Easy access to relatively sophisticated software has made it easier than ever before to add visual aids to informational texts. Infographics, that is graphics that analyze information, are increasingly common in newspapers, magazines, and blogs. Both funny and thought-provoking infographics “go viral” on the Web daily and circulate the globe in a matter of days or even hours! Infographics are just another way to visually present data.

The infographic on this page explains U.S. oil consumption. Although there is not a great deal of text, you can actually learn quite a bit from this graphic. For example, the average miles per gallon (mpg) for U.S. cars and light trucks is considerably lower than other industrialized nations, yet we drive more miles per year, and most of us who drive to work do so alone.

A photograph of a partly cloudy sky

Source: Burning Through Oil . . .; Stephen Osman, Los Angeles Times via AP and Bill Marsh, New York Times; New York Times Knowledge Repository
For access to a text version of this infographic, click here.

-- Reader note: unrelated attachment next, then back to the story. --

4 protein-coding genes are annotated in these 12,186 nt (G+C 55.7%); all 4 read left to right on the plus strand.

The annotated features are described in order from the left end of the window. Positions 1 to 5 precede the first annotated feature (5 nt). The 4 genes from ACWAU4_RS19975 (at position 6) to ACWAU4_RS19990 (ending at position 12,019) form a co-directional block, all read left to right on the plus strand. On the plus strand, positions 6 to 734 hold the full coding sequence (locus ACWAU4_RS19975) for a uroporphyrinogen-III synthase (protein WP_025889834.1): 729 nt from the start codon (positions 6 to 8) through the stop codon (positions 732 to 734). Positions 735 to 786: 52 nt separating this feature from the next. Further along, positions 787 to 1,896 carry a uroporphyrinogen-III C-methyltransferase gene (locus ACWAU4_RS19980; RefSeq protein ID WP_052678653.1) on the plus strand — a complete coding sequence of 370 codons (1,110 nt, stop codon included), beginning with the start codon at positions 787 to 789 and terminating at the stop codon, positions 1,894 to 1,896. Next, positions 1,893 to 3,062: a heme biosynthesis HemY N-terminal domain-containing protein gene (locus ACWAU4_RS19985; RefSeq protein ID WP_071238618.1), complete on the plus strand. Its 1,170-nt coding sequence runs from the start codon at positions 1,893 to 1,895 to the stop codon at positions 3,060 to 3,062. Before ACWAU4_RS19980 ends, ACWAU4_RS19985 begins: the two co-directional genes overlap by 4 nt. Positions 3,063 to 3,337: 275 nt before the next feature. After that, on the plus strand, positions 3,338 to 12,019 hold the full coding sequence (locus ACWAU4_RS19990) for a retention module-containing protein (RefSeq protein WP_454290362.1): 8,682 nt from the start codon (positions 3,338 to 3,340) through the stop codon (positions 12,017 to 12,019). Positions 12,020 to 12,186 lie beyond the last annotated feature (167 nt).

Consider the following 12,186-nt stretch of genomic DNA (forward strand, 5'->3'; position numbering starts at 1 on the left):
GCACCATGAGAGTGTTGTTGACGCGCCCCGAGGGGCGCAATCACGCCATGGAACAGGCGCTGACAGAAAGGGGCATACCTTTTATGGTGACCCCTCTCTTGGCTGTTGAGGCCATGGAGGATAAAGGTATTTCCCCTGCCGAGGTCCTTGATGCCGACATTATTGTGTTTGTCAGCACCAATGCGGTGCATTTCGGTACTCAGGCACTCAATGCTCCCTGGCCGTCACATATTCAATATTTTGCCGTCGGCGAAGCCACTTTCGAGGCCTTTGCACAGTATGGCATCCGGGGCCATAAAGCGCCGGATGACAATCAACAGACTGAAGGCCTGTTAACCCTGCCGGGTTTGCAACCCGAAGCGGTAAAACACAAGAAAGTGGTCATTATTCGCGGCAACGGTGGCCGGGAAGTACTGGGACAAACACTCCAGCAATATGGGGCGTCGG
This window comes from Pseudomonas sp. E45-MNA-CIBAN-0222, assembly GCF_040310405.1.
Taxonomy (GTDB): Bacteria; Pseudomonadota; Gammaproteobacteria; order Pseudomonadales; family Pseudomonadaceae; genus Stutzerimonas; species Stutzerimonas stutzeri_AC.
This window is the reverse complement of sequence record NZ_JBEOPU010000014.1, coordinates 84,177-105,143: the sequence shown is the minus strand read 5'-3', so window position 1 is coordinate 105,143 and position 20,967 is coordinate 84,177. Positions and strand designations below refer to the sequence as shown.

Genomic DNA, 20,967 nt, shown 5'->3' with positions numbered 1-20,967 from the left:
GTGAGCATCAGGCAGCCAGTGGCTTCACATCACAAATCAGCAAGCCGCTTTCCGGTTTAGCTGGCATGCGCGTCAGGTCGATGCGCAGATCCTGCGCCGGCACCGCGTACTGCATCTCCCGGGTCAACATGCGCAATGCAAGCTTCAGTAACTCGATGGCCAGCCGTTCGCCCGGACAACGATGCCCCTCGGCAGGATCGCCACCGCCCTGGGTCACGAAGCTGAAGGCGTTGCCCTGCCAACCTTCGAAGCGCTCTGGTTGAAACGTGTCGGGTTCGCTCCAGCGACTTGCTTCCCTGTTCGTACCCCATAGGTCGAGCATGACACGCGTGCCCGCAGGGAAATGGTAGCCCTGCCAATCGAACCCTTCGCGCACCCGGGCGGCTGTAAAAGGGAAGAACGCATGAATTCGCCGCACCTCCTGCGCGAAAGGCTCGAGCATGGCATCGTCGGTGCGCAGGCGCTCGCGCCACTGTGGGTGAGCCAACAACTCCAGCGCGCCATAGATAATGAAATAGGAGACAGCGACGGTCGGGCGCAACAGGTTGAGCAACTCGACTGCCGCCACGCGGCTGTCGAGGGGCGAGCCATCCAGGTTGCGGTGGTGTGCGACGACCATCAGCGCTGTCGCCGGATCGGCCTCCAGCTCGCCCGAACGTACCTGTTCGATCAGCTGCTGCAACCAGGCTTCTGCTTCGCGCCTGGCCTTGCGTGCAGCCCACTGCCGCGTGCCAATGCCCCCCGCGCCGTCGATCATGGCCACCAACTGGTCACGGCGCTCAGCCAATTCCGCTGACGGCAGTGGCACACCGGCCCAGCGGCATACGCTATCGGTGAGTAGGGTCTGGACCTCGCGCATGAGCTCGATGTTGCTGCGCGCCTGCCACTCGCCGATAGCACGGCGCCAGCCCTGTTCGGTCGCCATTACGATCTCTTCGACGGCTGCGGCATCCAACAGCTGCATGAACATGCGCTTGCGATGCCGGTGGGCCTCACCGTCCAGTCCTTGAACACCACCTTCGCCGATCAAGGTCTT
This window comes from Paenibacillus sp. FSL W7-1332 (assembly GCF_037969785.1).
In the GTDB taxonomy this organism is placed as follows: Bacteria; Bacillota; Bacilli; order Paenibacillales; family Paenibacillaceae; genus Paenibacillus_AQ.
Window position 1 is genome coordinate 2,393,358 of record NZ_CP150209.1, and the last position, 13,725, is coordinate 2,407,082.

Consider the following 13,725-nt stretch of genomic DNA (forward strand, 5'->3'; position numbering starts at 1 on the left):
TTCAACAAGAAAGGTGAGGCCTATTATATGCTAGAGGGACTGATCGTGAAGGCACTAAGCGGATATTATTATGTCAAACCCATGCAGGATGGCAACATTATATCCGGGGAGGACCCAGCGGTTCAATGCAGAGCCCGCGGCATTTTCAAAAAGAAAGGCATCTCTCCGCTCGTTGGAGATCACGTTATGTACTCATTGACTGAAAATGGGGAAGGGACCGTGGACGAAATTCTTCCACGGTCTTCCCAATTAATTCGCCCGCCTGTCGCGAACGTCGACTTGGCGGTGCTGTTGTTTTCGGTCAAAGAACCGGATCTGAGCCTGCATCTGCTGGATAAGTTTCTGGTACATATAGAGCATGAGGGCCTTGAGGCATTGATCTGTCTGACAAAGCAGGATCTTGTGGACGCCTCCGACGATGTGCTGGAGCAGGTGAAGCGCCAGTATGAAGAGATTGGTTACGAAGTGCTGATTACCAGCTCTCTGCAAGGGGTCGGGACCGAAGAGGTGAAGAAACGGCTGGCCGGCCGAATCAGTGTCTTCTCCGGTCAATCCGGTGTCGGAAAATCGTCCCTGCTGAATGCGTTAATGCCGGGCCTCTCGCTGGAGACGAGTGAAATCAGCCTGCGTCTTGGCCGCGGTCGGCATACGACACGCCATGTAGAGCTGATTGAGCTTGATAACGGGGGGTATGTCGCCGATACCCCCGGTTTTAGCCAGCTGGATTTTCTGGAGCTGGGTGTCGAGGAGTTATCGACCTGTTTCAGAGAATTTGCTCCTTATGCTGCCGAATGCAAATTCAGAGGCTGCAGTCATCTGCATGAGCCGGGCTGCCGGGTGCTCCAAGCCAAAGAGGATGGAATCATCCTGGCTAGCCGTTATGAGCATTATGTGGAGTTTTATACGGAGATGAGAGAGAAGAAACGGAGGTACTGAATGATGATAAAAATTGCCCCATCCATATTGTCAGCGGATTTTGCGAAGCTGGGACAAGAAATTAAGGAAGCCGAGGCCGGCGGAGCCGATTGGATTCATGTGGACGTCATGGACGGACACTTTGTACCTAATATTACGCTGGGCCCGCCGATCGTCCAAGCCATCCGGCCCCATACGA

take notes icon Using your notes, respond to the following questions about the infographic. When you’re finished, check your understanding to see possible responses.

  1. What factors have contributed to the increase in U.S. oil consumption since 1980?

  2. What might Americans do to consume less oil?

  3. Why do you think the illustrator or graphic artist included the picture of nighttime traffic in the background of this infographic?
Check Your Understanding

Sample Response:

  1. Americans drive more and have less efficient cars.

  2. Take public transportation; manufacture more efficient cars.

  3. The massive number of red taillights evokes the huge number of cars on American roadways.

Once you understand how to read and interpret the information offered in charts and graphs like the one above, you will probably look for them every time you read informational text that contains data. They help you figure out complex information and data by presenting it in easier-to-understand graphics. The better you are able to interpret charts, graphs, tables, and infographics, the more successful you will be when you use them in your own presentations.